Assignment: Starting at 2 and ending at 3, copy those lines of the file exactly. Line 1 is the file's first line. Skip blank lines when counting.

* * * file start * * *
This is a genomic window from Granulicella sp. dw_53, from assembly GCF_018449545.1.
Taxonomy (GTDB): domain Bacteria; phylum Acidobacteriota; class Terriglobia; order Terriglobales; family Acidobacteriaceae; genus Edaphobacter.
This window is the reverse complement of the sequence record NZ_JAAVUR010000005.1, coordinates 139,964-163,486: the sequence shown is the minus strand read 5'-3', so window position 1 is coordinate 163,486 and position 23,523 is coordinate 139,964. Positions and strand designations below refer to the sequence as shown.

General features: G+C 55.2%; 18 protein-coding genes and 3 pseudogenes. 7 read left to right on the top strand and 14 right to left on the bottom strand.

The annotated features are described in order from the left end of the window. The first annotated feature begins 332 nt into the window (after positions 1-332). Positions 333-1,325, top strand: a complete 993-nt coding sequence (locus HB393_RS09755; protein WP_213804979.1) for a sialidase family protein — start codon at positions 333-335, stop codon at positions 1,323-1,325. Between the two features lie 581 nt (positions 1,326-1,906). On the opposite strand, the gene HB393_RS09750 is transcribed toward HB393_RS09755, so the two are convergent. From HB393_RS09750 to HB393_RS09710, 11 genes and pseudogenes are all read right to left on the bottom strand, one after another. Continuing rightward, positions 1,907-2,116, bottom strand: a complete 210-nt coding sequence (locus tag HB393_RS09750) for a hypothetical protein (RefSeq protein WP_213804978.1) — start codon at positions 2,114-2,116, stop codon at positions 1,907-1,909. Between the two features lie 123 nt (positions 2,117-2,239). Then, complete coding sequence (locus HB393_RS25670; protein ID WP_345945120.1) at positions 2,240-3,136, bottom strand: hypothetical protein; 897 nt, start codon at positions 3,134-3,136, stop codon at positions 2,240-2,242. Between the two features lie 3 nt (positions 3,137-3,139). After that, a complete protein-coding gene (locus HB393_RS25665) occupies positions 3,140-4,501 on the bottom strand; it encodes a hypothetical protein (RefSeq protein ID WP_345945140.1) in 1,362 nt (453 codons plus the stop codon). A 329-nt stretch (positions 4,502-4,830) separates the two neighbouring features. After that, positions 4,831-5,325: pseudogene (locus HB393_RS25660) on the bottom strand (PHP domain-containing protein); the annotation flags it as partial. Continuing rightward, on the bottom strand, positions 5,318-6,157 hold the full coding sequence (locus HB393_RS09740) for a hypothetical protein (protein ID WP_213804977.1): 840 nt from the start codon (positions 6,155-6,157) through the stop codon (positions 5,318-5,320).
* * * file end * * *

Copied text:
Taxonomy (GTDB): domain Bacteria; phylum Acidobacteriota; class Terriglobia; order Terriglobales; family Acidobacteriaceae; genus Edaphobacter.
This window is the reverse complement of the sequence record NZ_JAAVUR010000005.1, coordinates 139,964-163,486: the sequence shown is the minus strand read 5'-3', so window position 1 is coordinate 163,486 and position 23,523 is coordinate 139,964. Positions and strand designations below refer to the sequence as shown.